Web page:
“I thought Prinkipo was opposed to electoral blocs with ‘ultralefts’ like the CPB and the Socialist Party”

    No, I supported the launch of No2EU (though it was a crap name), but think it should not have stood in the North West because there was a serious risk of Griffin of the fascist BNP getting in here and them gaining a national and international platform. I thought that only a vote for the Green list, headed by an excellent socialist and trade unionist who agreed to focus on anti-BNP campaigning, would stop the BNP. The electoral arithmetic was very clear and borne out by closeness of the result.

    Respect made an agreement with the Green Party not to stand and the Greens agreed to put Respect leaflets on their election leaflet well before No2EU got off the ground.

    This was all well before the Johnny come latelies of No2EU decided to do a deal with the Liberal Party to try to get their votes. Despite the launch of No2EU I still favoured voting Green rather than No2EU to try to stop Griffin.

    I now have a fascist representing me and my community, so I think I have justifiable grounds for my anger over the stupidity of the SP and CPB (and RMT) tactics. Of the 5 million people in the north west now represented by the BNP, I still have yet to hear anyone from No2EU up here defending their tactics, though I’ve heard plenty of people from London saying it in blissful abstraction, most recently Dave Nellist though not a soul in the room actually living here endorsed his argument .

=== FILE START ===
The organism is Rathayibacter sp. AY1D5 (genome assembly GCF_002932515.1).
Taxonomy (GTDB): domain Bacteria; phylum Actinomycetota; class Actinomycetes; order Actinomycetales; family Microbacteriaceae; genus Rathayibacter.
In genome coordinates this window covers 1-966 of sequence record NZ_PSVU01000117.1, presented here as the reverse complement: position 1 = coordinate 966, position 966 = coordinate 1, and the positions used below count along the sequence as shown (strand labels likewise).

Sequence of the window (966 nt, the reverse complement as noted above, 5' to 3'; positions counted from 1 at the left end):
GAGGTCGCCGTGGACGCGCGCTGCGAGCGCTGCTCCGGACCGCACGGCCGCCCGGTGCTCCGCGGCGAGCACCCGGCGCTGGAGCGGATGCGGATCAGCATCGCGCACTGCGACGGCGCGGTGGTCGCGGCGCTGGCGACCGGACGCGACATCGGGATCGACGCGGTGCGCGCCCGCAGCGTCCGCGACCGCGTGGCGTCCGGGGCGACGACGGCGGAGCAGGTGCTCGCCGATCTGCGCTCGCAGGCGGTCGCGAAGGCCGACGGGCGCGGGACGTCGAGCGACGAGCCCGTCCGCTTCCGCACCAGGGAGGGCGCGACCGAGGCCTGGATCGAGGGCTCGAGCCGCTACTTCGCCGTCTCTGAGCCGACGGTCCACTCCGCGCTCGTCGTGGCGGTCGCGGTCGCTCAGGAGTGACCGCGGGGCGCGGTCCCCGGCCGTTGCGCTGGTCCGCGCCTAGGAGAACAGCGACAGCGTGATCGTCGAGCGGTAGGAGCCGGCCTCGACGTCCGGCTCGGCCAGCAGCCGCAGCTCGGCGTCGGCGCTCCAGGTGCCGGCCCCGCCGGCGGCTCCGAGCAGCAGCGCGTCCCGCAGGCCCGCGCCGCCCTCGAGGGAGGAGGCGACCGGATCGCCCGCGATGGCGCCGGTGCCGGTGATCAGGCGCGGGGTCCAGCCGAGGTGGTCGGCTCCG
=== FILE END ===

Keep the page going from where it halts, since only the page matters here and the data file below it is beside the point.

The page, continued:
27. Respect now stands committed to a political strategy that involves alliances with forces whose commitment to the working class and any meaningful struggle against neo-liberalism is at best questionable.

    Penny finally fucking dropped, has it, Ian? Only five years after the event, but better late than never.

  28. ID

    In other words, for Dave Osler, this means Mooslims.

    I was talking about your co-party members in Compass, Dave. Who – along with the party leadership itself, are deservedly about to get their comeuppance on Thursday. Respect’s problem is that now they are trying to save these people from that deserved fate.,